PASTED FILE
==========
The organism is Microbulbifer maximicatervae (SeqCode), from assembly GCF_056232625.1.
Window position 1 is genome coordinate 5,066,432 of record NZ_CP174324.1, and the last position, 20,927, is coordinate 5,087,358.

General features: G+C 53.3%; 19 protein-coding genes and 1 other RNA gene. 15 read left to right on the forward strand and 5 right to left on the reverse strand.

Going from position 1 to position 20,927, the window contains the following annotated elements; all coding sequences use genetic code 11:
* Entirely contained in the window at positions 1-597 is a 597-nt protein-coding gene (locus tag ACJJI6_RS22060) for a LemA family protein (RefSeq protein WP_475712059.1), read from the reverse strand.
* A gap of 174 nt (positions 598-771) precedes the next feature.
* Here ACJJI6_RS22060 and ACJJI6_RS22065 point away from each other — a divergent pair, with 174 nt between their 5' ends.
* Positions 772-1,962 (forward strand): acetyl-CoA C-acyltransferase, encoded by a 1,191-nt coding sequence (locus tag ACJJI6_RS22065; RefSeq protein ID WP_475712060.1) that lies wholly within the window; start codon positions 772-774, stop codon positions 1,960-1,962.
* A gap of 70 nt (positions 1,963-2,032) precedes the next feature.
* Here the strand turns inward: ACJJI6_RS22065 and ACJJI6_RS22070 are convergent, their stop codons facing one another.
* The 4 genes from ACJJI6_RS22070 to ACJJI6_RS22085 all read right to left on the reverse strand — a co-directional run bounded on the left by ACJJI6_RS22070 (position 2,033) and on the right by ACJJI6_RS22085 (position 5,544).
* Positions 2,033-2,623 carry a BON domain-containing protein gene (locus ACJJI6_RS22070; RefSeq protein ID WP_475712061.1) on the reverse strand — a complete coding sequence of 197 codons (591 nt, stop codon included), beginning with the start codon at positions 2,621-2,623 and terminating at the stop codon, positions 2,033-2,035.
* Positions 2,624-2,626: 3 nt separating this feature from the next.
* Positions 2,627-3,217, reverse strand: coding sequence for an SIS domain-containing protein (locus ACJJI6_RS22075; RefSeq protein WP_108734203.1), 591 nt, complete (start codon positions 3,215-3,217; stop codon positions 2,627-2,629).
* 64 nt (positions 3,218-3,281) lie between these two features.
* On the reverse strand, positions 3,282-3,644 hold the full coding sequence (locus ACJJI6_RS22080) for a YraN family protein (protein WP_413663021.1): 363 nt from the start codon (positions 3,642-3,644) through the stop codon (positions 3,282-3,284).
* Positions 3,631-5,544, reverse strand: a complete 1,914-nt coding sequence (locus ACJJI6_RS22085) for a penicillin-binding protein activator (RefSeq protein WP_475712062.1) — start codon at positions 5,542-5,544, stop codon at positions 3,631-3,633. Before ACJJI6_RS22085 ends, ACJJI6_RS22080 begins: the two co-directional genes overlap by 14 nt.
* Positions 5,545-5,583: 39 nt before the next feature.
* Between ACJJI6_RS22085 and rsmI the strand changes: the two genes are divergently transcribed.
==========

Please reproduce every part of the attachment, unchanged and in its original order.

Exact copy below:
The organism is Microbulbifer maximicatervae (SeqCode), from assembly GCF_056232625.1.
Window position 1 is genome coordinate 5,066,432 of record NZ_CP174324.1, and the last position, 20,927, is coordinate 5,087,358.

General features: G+C 53.3%; 19 protein-coding genes and 1 other RNA gene. 15 read left to right on the forward strand and 5 right to left on the reverse strand.

Going from position 1 to position 20,927, the window contains the following annotated elements; all coding sequences use genetic code 11:
* Entirely contained in the window at positions 1-597 is a 597-nt protein-coding gene (locus tag ACJJI6_RS22060) for a LemA family protein (RefSeq protein WP_475712059.1), read from the reverse strand.
* A gap of 174 nt (positions 598-771) precedes the next feature.
* Here ACJJI6_RS22060 and ACJJI6_RS22065 point away from each other — a divergent pair, with 174 nt between their 5' ends.
* Positions 772-1,962 (forward strand): acetyl-CoA C-acyltransferase, encoded by a 1,191-nt coding sequence (locus tag ACJJI6_RS22065; RefSeq protein ID WP_475712060.1) that lies wholly within the window; start codon positions 772-774, stop codon positions 1,960-1,962.
* A gap of 70 nt (positions 1,963-2,032) precedes the next feature.
* Here the strand turns inward: ACJJI6_RS22065 and ACJJI6_RS22070 are convergent, their stop codons facing one another.
* The 4 genes from ACJJI6_RS22070 to ACJJI6_RS22085 all read right to left on the reverse strand — a co-directional run bounded on the left by ACJJI6_RS22070 (position 2,033) and on the right by ACJJI6_RS22085 (position 5,544).
* Positions 2,033-2,623 carry a BON domain-containing protein gene (locus ACJJI6_RS22070; RefSeq protein ID WP_475712061.1) on the reverse strand — a complete coding sequence of 197 codons (591 nt, stop codon included), beginning with the start codon at positions 2,621-2,623 and terminating at the stop codon, positions 2,033-2,035.
* Positions 2,624-2,626: 3 nt separating this feature from the next.
* Positions 2,627-3,217, reverse strand: coding sequence for an SIS domain-containing protein (locus ACJJI6_RS22075; RefSeq protein WP_108734203.1), 591 nt, complete (start codon positions 3,215-3,217; stop codon positions 2,627-2,629).
* 64 nt (positions 3,218-3,281) lie between these two features.
* On the reverse strand, positions 3,282-3,644 hold the full coding sequence (locus ACJJI6_RS22080) for a YraN family protein (protein WP_413663021.1): 363 nt from the start codon (positions 3,642-3,644) through the stop codon (positions 3,282-3,284).
* Positions 3,631-5,544, reverse strand: a complete 1,914-nt coding sequence (locus ACJJI6_RS22085) for a penicillin-binding protein activator (RefSeq protein WP_475712062.1) — start codon at positions 5,542-5,544, stop codon at positions 3,631-3,633. Before ACJJI6_RS22085 ends, ACJJI6_RS22080 begins: the two co-directional genes overlap by 14 nt.
* Positions 5,545-5,583: 39 nt before the next feature.
* Between ACJJI6_RS22085 and rsmI the strand changes: the two genes are divergently transcribed.